Patient pregnancy. There is not enough evidence to determine whether MRI is without risk during pregnancy. Whilst there are no known adverse effects, the consequences of foetal exposure to strong magnetic fields are uncertain. The intravenous contrast agent (which contains gadolinium DTPA) does cross the placenta and the long term effects on the foetus are uncertain. The hormonal effects of pregnancy may cause extensive background glandular contrast enhancement, reducing the sensitivity of breast MRI in detecting abnormalities. Breast MRI should be delayed until after delivery of the baby unless there are exceptional circumstances where the information provided by the MRI is worth the very small potential, but unproven, risk to the foetus.
Patient size. Obese patients who weigh more than the maximum weight limits for the sliding table may not fit into the magnet.
The total incidence of adverse reactions to MRI contrast agents is approximately 2-4%.
The most common reactions are headaches, dizziness, nausea and emesis. Local injection site symptoms such as pain, warmth, or burning sensation and localised oedema may occur. Other adverse events include chest pain/tightness, fever, fatigue, arthralgias, rigors, asthenia, hot flashes, malaise, weakness, facial oedema, neck rigidity, abdominal cramps, itching, watery eyes, tingling sensation in the throat.
Moderate to major adverse reactions including airway compromise and circulatory collapse have been reported in approximately 1 in 10,000 studies.
Nephrogenic Sclerosing Fibrosis is a rare multi-systemic fibrosing disorder that principally affects the skin but may also affect other organs of patients with renal insufficiency.
See Gadolinium Contrast Medium (MRI Contrast agents) for more information.
The acoustic noise produced during MRI can be distressing for patients and can result in reversible hearing loss if the patient does not wear ear protection (disposable ear plugs or headphones are supplied to prevent this).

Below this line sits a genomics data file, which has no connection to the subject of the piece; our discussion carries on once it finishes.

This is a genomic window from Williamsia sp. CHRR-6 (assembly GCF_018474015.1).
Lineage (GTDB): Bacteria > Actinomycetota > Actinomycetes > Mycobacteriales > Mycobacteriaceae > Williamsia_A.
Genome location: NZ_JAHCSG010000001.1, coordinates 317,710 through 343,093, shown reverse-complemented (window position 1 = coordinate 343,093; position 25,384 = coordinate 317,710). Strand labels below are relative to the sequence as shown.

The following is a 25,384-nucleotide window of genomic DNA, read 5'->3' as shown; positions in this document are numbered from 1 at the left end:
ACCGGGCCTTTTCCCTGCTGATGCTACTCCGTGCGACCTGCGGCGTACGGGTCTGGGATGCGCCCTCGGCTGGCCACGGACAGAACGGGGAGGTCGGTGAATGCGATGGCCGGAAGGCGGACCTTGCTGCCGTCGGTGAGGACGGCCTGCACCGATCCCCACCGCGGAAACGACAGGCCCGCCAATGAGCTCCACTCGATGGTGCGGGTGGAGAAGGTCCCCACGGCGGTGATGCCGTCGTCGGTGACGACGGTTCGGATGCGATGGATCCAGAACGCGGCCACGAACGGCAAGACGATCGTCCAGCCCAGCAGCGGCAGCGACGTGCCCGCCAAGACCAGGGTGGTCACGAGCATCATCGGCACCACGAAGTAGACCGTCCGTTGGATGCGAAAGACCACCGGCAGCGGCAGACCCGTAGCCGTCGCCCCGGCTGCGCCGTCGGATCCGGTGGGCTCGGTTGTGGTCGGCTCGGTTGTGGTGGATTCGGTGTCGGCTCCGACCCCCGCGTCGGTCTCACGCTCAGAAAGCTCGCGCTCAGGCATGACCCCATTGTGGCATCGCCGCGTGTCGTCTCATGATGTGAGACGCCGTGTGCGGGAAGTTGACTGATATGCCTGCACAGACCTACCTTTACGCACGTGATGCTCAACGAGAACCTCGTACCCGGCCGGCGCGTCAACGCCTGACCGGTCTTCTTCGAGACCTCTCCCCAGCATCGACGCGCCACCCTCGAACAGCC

Breast MRI is an expensive test with limited availability. It is best used for specific clinical indications in conjunction with routine breast imaging studies such as mammography and ultrasound.
It is vital that the referral contains all the relevant clinical information regarding previous history, pathology results and imaging procedures. It is vital that the patient brings all her previous breast imaging studies in to the MRI unit when she has her study performed so that the reporting radiologist can produce the most clinically relevant and accurate report possible.
MRI is very sensitive but relatively non-specific, resulting in a significant number of false positive findings. The findings on MRI may require further investigation with ultrasound and biopsy to determine their significance. Indeterminate or suspicious lesions seen on ultrasound can be biopsied using US guidance but about 20-30% of lesions may not be visible on ultrasound and will require either MRI guided biopsy or MRI guided hookwire localisation and surgical biopsy to rule out malignancy. Many of these potential abnormalities shown on MRI will be benign and the process of investigating these may cause significant patient anxiety, inconvenience and expense.
MRI should not supplant careful problem-solving mammographic views or ultrasound in the diagnostic setting. Because MRI will miss some cancers that mammography will detect, it should not be used as a substitute for screening mammograms. MRI should not be used in lieu of biopsy of a mammographically, clinically, and/or sonographically suspicious finding.
Breast ultrasound is the imaging modality of choice in the pregnant patient.
Page last modified on 26/7/2017.